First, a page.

versities? The results are easily
foreseen. The old dorms would be
torn down, not for the sake of im
proving the campus in general, but
tor the purpose of erecting new
"Moons" and other campus caking
shops. If the taxpayers object now
to the "goings on" in the univer
sity, can you imagine what they
would do then? We would be the
laughing stock of the country.
The only soluition we see to the
problem is that an age limit be
put on the students entering the
university. A law that reads
"Any student under twenty-one
year's of age cannot enter univer
sity" would be of great help to the
problem. It is true that we would
not have so many students in our
universities, but those that would
be there would know what they
ere there for. The general atti
tude would be "He went to college
because he wanted a higher edu
cation" and not "He went to col
lege because he had nothing else
to do" as it is now. With students
in the university like the first
mentioned non-compulsory attend
ance of classes would be a great
success. But until then there is no
r ven thinking: about it.
When that time comes the univer
sity will be a university in "spirit
as well as in "letter." v- M.
East must never ausnect that all
is not perfect and serene in the
goldenrod state.
Mr. Burlingamo does not deny
that our football team is "swell,"
us Mr, Linn phrases it. He merely
points out the paramount import
unce of football in the eyes of the
average isem-aska citizen.
hardly think, however, that he will
ne irouoiea m "the dim distant
years" by tears at the thought of a
"knife deep in the breest of a
wonderful state in the vnderful
west." la there anything more
wonderful about Nebraska than
about any other state in this terrt
tory? The splendor of the golden
west is anotner matter or optn
as for "biting Uie hand that
feeds us," I am In favor of it, if it
means that the hand will cease
feeding us the same old stuff
about Nebraska being God's coun
try, and his chosen people the in
habitants thereof. "My state, right
or wrong," enforced with delight
ful allusions to appealing symbols
like the goldenrod and the Scarlet
nnd Cream, is flag-waving patrio
tism, not Intelligent patriotism.
.Nebraska spirit Is a fine thing to
possess constructive spirit and I
believe Mr. Burlingame's article
comes closer to being constructive
than Mr. Linn's commendable ef
lmt at patriotism. But a blind
defence and denial of what is ob
viously true, simply because of its
I cing close to home, has no place
in the intelligent man's scheme of
I also am puzzled as to why a
man of Mr. Burlingame's talents
! liould be compelled to remain
here. Perhaps he is one of those
students of human nature who en
joys a good laugh from life. Ne
braska furnishes plenty of them.
(Continued from Page 1).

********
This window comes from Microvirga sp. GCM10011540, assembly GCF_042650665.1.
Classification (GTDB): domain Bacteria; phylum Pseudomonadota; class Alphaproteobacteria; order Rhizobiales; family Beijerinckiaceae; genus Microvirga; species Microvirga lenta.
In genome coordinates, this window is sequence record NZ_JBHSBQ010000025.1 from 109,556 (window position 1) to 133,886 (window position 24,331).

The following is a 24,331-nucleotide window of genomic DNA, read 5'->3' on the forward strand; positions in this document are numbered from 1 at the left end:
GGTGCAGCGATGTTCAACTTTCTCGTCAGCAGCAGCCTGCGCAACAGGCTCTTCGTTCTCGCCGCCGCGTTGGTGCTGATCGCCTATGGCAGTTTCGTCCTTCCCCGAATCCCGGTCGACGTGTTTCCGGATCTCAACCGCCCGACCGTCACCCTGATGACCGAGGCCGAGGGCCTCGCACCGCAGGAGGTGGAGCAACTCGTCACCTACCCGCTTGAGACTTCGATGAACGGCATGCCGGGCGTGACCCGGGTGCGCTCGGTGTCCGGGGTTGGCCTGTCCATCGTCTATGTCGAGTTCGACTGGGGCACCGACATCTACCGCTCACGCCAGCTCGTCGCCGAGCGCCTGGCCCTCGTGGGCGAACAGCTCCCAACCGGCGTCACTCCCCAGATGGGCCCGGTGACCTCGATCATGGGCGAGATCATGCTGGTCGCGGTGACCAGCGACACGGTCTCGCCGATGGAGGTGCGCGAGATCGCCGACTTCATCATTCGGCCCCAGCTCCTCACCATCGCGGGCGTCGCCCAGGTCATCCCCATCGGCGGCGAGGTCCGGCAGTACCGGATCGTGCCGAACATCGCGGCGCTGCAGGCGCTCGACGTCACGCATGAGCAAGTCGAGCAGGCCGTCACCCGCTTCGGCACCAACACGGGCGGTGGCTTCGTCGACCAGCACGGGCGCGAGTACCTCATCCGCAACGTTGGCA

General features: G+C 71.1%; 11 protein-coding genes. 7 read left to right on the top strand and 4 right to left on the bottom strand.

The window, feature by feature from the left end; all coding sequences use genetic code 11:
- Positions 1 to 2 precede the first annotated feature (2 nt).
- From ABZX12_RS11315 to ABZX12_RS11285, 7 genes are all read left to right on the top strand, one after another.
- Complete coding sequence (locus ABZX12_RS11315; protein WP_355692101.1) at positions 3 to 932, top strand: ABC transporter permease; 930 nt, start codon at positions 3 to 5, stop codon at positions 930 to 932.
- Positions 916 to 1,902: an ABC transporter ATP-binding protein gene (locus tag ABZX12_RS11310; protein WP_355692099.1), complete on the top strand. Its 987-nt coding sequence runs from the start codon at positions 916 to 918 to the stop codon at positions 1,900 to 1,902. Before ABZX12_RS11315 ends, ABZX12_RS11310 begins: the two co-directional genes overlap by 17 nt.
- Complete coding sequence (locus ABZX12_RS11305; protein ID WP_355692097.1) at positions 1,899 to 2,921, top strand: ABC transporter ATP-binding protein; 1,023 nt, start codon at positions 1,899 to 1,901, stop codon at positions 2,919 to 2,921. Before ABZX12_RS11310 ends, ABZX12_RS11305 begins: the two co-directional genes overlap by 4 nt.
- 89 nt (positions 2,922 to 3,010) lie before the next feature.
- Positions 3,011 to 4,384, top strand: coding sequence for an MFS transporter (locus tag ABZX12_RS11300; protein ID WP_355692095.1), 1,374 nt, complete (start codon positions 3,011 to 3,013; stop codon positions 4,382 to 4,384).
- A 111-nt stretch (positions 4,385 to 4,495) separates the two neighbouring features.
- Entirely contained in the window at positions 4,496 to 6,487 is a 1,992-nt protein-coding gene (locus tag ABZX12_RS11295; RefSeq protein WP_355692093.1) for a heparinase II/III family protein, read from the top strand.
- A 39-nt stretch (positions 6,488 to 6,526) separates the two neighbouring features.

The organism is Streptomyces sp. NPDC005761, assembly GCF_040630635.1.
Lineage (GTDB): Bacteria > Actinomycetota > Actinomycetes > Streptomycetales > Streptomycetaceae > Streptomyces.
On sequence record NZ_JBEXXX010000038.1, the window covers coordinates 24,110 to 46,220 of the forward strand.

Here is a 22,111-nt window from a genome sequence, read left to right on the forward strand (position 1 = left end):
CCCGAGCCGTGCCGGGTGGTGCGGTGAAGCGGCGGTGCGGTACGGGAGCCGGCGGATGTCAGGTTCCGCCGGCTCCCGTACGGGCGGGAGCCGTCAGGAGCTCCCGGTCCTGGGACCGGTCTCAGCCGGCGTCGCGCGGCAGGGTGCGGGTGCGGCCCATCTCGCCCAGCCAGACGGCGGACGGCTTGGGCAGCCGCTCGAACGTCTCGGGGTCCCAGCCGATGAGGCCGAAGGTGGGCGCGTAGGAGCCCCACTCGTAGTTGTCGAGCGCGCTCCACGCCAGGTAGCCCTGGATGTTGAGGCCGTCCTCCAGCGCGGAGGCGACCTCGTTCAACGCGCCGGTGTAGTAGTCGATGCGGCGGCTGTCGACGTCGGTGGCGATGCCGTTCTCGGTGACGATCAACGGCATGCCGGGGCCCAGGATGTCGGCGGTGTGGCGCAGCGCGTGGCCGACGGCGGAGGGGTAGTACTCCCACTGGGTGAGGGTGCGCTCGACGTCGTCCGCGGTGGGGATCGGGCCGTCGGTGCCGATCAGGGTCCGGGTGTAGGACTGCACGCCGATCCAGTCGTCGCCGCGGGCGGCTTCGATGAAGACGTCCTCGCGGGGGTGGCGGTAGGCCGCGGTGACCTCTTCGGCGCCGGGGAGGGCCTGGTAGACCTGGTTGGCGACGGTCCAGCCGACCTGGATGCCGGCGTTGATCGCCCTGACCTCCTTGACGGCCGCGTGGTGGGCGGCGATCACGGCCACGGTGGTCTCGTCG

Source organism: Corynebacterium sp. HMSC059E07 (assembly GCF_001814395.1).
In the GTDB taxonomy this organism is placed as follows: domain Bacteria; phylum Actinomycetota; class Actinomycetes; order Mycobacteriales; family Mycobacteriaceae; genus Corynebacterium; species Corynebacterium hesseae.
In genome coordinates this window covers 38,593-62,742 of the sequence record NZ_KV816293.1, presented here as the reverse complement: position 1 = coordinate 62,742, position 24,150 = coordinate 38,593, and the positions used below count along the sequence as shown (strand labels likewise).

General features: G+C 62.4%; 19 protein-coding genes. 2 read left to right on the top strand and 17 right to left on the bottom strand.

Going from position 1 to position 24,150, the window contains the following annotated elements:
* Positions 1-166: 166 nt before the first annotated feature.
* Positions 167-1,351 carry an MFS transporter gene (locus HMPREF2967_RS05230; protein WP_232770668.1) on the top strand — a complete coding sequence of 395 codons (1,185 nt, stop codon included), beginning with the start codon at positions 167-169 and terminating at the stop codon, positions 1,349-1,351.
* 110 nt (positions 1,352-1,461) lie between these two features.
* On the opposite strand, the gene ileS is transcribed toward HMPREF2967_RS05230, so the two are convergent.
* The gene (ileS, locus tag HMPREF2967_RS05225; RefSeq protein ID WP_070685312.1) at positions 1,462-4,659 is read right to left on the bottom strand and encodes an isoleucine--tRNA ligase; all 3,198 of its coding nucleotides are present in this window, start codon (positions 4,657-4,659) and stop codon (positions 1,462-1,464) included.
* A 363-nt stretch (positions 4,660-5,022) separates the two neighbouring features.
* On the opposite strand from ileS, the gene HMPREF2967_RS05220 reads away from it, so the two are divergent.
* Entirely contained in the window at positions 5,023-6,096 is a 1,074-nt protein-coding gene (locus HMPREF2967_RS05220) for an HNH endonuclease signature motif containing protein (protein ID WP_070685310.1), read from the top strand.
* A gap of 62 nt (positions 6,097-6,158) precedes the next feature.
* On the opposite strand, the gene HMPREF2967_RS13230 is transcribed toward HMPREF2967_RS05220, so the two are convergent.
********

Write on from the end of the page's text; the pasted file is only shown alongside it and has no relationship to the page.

Hons concerning the success of the
Alice Beekman made the diffi
culty clear: "People seem to be
just too poor this year. I have a
hard time even getting a quarter.
The bigKest surprise I've bad was
w hen one girl handed me a whole
dollar without even being urged."
Report Difficulties.
Calista Cooper tells about a girl
who refused to even discuss the
matter because she had never
heard of the Y. W- and wasn't in
terested in anything that she didn't
know about.
Both Elizabeth Barber and
Louise Perry seemed to think that
returns were not what they might
be. "It's just impossible to get
money now," they said.
Miss Berniece Miller, the "Y"
secretary made the following state
ment to a reporter: "We have just
gotten a good start. We intend to
secure $1,466, which will include
both memberships and gifts- This
organization has been on the cam
pus for forty-eight years and will
undoubtedly contlnuo to be sup
ported." When Marjorle Buol was asked
If tho desired amount was being
easily attained she said "If I said
'no' it would discourage people,
and if I said 'yes1 it wouldn't be
tho truth. Anyway It isn't 'easy.' "
Violet Cross, who is on the fi
nance board, emphasized that
"Every girl who can possibly give
anything should certainly do so.
The Y. W. C. A. does more for the
women on this campus than any
other organization."
Evelyn O'Connor, chairman of
tho finance staff, said, "We can't
tell definitely now, as Tuesday
was the first day that any reports
were made, and many of the girls
had not had an opportunity of
seeing those on their lists. How
ever I'm much encournged and
feel confident that we shall make
the amount we require,"
Dan Murphy ami Band
To Appear in Lincohi
Dun Murphy and his Musical
Skippers, who played last year for
tho Alpha Theta Chi formal, will
play Friday evening at the Corn
husker hotel for a public dance.
This well known orchestra is ori
inally from Boston.
Thirty young men at the Uni
versity of Oklahoma celebrated the
football game by appearing in
Tuxedos. They were pledges to